But it goes beyond that. Sure, rejection hurts. Failure sucks. But there are certainties we hold onto which we are afraid to question or let go of, certainties which meet our needs and give our lives meaning. That woman doesn’t get out there and date because she would be forced to confront her certainty of her own desirability and self-esteem. That man doesn’t ask for the promotion because he would have to confront his certainty about the value of his work and whether he’s actually productive or not.
These certainties are designed to give us moderate comfort now by mortgaging greater happiness later. They’re terrible long-term strategies. These are the certainties that keep us in place and out of touch. These are the certainties that drive people into despair, prejudice or radicalism.
Getting somewhere great in life has less to do with the ability to be right all the time and more to do with the ability to be wrong all the time. What are you wrong about today that can lead to your improvement?
So try it. Assume that you’re wrong — about everything. See where that takes you. Whatever you’re struggling with right now, practice some uncertainty. Ask yourself, “What if I was wrong about this?” Because I can tell you that you are. You are wrong about that and everything else too, just like me and just like everybody else.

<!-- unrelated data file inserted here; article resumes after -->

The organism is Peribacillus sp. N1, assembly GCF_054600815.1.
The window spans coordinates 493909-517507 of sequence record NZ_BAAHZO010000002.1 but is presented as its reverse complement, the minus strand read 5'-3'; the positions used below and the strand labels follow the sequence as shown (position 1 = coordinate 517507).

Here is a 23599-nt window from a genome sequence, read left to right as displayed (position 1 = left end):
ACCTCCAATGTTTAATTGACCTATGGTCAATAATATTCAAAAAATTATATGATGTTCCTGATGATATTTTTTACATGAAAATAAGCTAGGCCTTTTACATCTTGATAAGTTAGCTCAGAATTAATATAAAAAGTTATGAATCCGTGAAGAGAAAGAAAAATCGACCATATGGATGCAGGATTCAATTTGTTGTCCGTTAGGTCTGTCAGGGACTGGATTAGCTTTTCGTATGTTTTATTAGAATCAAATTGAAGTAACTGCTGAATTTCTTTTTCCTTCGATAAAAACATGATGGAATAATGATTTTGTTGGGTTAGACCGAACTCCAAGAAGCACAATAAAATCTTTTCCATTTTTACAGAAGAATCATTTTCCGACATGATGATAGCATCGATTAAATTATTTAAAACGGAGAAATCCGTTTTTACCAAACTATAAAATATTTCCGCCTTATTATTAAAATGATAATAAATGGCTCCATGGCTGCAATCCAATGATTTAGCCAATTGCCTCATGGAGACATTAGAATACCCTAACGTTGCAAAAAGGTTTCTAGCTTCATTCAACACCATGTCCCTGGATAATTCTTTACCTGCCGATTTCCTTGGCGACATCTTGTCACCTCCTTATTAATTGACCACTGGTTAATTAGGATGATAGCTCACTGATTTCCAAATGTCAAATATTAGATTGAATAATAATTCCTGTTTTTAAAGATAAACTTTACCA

And that’s good news.
Because being wrong means change. Being wrong means improvement. It means not cutting your arm open to cure a cold or splashing dog piss on your face to look young again. It means not thinking “mediocre” is a vegetable or being afraid to care.
In five hundred years, people will point and laugh at how we let our money and our jobs define our lives. They will laugh at how we were afraid to show appreciation for those who matter to us most. They will laugh at our rituals and superstitions, our worries and our wars. They will gawk at our cruelty. They will study our art and argue over our history. They will understand truths about us of which none of us are even aware of yet.
And we will have been wrong about pretty much everything. Just as they will be wrong about everything too, albeit a little less wrong.
And maybe, possibly — hopefully! — they will look back on our world and think, “Wow, how did they live like that?”
This article is an excerpt from Mark Manson’s book, The Subtle Art of Not Giving a **: A Counterintuitive Guide to Living A Good Life